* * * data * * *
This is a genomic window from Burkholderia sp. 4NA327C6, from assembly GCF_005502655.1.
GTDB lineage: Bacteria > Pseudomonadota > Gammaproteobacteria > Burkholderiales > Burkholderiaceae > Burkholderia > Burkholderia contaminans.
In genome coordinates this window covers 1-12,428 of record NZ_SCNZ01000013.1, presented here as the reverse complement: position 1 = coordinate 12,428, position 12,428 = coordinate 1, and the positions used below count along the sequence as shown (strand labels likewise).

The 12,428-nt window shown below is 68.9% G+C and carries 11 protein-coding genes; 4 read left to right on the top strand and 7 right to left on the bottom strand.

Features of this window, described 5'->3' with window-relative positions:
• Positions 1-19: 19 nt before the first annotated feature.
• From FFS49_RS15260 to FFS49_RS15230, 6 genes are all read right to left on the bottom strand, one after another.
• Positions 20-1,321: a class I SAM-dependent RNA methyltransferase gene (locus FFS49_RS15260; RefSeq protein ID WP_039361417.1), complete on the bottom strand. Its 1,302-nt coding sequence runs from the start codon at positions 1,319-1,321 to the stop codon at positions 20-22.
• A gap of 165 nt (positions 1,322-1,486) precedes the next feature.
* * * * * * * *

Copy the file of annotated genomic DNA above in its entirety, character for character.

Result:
This is a genomic window from Burkholderia sp. 4NA327C6, from assembly GCF_005502655.1.
GTDB lineage: Bacteria > Pseudomonadota > Gammaproteobacteria > Burkholderiales > Burkholderiaceae > Burkholderia > Burkholderia contaminans.
In genome coordinates this window covers 1-12,428 of record NZ_SCNZ01000013.1, presented here as the reverse complement: position 1 = coordinate 12,428, position 12,428 = coordinate 1, and the positions used below count along the sequence as shown (strand labels likewise).

The 12,428-nt window shown below is 68.9% G+C and carries 11 protein-coding genes; 4 read left to right on the top strand and 7 right to left on the bottom strand.

Features of this window, described 5'->3' with window-relative positions:
• Positions 1-19: 19 nt before the first annotated feature.
• From FFS49_RS15260 to FFS49_RS15230, 6 genes are all read right to left on the bottom strand, one after another.
• Positions 20-1,321: a class I SAM-dependent RNA methyltransferase gene (locus FFS49_RS15260; RefSeq protein ID WP_039361417.1), complete on the bottom strand. Its 1,302-nt coding sequence runs from the start codon at positions 1,319-1,321 to the stop codon at positions 20-22.
• A gap of 165 nt (positions 1,322-1,486) precedes the next feature.